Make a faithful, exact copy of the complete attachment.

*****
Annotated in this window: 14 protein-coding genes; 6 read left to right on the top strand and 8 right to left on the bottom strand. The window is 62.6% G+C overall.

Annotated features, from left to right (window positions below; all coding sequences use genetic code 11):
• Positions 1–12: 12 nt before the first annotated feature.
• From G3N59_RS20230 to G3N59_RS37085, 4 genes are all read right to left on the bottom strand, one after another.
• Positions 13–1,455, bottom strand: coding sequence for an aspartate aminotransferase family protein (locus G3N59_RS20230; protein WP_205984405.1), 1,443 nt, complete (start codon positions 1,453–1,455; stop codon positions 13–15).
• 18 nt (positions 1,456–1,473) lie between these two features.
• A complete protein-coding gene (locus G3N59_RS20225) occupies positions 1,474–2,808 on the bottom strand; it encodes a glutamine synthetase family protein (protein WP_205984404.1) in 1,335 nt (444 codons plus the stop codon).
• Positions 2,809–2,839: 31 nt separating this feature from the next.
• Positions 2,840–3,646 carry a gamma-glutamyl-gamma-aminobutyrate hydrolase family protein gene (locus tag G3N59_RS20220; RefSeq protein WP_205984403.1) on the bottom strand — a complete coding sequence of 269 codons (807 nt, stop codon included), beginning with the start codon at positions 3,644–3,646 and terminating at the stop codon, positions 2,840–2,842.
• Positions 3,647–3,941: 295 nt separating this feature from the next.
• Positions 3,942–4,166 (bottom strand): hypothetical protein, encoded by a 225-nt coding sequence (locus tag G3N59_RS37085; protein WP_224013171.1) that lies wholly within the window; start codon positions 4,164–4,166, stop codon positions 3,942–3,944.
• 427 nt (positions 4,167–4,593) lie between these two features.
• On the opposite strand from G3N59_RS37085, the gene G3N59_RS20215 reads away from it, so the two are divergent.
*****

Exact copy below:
Annotated in this window: 14 protein-coding genes; 6 read left to right on the top strand and 8 right to left on the bottom strand. The window is 62.6% G+C overall.

Annotated features, from left to right (window positions below; all coding sequences use genetic code 11):
• Positions 1–12: 12 nt before the first annotated feature.
• From G3N59_RS20230 to G3N59_RS37085, 4 genes are all read right to left on the bottom strand, one after another.
• Positions 13–1,455, bottom strand: coding sequence for an aspartate aminotransferase family protein (locus G3N59_RS20230; protein WP_205984405.1), 1,443 nt, complete (start codon positions 1,453–1,455; stop codon positions 13–15).
• 18 nt (positions 1,456–1,473) lie between these two features.
• A complete protein-coding gene (locus G3N59_RS20225) occupies positions 1,474–2,808 on the bottom strand; it encodes a glutamine synthetase family protein (protein WP_205984404.1) in 1,335 nt (444 codons plus the stop codon).
• Positions 2,809–2,839: 31 nt separating this feature from the next.
• Positions 2,840–3,646 carry a gamma-glutamyl-gamma-aminobutyrate hydrolase family protein gene (locus tag G3N59_RS20220; RefSeq protein WP_205984403.1) on the bottom strand — a complete coding sequence of 269 codons (807 nt, stop codon included), beginning with the start codon at positions 3,644–3,646 and terminating at the stop codon, positions 2,840–2,842.
• Positions 3,647–3,941: 295 nt separating this feature from the next.
• Positions 3,942–4,166 (bottom strand): hypothetical protein, encoded by a 225-nt coding sequence (locus tag G3N59_RS37085; protein WP_224013171.1) that lies wholly within the window; start codon positions 4,164–4,166, stop codon positions 3,942–3,944.
• 427 nt (positions 4,167–4,593) lie between these two features.
• On the opposite strand from G3N59_RS37085, the gene G3N59_RS20215 reads away from it, so the two are divergent.